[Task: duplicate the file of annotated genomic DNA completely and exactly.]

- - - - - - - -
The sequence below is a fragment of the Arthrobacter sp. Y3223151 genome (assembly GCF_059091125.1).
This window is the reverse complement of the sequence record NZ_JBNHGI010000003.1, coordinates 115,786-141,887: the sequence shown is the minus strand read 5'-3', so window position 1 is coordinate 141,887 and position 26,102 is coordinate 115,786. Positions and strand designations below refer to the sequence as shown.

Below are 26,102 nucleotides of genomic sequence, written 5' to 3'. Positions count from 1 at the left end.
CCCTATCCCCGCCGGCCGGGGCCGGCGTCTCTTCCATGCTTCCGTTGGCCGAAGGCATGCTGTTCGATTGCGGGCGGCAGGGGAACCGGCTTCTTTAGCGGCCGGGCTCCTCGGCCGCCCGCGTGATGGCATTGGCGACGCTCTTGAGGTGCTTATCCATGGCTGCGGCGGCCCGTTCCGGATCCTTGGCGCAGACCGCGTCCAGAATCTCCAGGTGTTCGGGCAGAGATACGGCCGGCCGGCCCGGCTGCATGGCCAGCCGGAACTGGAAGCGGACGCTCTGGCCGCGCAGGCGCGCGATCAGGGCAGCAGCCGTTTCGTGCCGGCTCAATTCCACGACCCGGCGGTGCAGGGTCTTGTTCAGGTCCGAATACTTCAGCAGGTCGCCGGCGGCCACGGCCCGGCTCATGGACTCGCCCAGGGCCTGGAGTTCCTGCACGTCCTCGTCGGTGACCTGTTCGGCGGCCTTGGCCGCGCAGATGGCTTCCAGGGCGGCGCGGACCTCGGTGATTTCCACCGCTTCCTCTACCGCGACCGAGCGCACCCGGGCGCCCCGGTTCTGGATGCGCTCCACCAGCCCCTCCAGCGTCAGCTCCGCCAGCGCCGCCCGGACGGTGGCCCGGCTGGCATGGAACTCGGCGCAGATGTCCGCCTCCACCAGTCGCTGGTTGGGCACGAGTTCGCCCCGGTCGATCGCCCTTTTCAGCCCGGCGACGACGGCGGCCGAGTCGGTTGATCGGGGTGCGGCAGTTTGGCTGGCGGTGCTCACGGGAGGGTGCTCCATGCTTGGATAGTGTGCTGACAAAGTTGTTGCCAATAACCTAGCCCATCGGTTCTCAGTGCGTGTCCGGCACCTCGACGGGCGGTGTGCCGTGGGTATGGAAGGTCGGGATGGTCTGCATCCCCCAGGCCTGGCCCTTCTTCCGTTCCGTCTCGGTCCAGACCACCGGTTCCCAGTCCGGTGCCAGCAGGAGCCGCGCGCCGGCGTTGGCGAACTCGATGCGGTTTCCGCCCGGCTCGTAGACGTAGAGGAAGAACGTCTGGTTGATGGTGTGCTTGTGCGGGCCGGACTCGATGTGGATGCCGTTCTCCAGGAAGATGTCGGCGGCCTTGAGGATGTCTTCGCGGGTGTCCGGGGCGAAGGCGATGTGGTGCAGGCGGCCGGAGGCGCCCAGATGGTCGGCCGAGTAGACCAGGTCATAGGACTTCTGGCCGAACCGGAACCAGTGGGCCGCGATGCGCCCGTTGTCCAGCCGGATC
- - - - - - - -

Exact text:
The sequence below is a fragment of the Arthrobacter sp. Y3223151 genome (assembly GCF_059091125.1).
This window is the reverse complement of the sequence record NZ_JBNHGI010000003.1, coordinates 115,786-141,887: the sequence shown is the minus strand read 5'-3', so window position 1 is coordinate 141,887 and position 26,102 is coordinate 115,786. Positions and strand designations below refer to the sequence as shown.

Below are 26,102 nucleotides of genomic sequence, written 5' to 3'. Positions count from 1 at the left end.
CCCTATCCCCGCCGGCCGGGGCCGGCGTCTCTTCCATGCTTCCGTTGGCCGAAGGCATGCTGTTCGATTGCGGGCGGCAGGGGAACCGGCTTCTTTAGCGGCCGGGCTCCTCGGCCGCCCGCGTGATGGCATTGGCGACGCTCTTGAGGTGCTTATCCATGGCTGCGGCGGCCCGTTCCGGATCCTTGGCGCAGACCGCGTCCAGAATCTCCAGGTGTTCGGGCAGAGATACGGCCGGCCGGCCCGGCTGCATGGCCAGCCGGAACTGGAAGCGGACGCTCTGGCCGCGCAGGCGCGCGATCAGGGCAGCAGCCGTTTCGTGCCGGCTCAATTCCACGACCCGGCGGTGCAGGGTCTTGTTCAGGTCCGAATACTTCAGCAGGTCGCCGGCGGCCACGGCCCGGCTCATGGACTCGCCCAGGGCCTGGAGTTCCTGCACGTCCTCGTCGGTGACCTGTTCGGCGGCCTTGGCCGCGCAGATGGCTTCCAGGGCGGCGCGGACCTCGGTGATTTCCACCGCTTCCTCTACCGCGACCGAGCGCACCCGGGCGCCCCGGTTCTGGATGCGCTCCACCAGCCCCTCCAGCGTCAGCTCCGCCAGCGCCGCCCGGACGGTGGCCCGGCTGGCATGGAACTCGGCGCAGATGTCCGCCTCCACCAGTCGCTGGTTGGGCACGAGTTCGCCCCGGTCGATCGCCCTTTTCAGCCCGGCGACGACGGCGGCCGAGTCGGTTGATCGGGGTGCGGCAGTTTGGCTGGCGGTGCTCACGGGAGGGTGCTCCATGCTTGGATAGTGTGCTGACAAAGTTGTTGCCAATAACCTAGCCCATCGGTTCTCAGTGCGTGTCCGGCACCTCGACGGGCGGTGTGCCGTGGGTATGGAAGGTCGGGATGGTCTGCATCCCCCAGGCCTGGCCCTTCTTCCGTTCCGTCTCGGTCCAGACCACCGGTTCCCAGTCCGGTGCCAGCAGGAGCCGCGCGCCGGCGTTGGCGAACTCGATGCGGTTTCCGCCCGGCTCGTAGACGTAGAGGAAGAACGTCTGGTTGATGGTGTGCTTGTGCGGGCCGGACTCGATGTGGATGCCGTTCTCCAGGAAGATGTCGGCGGCCTTGAGGATGTCTTCGCGGGTGTCCGGGGCGAAGGCGATGTGGTGCAGGCGGCCGGAGGCGCCCAGATGGTCGGCCGAGTAGACCAGGTCATAGGACTTCTGGCCGAACCGGAACCAGTGGGCCGCGATGCGCCCGTTGTCCAGCCGGATC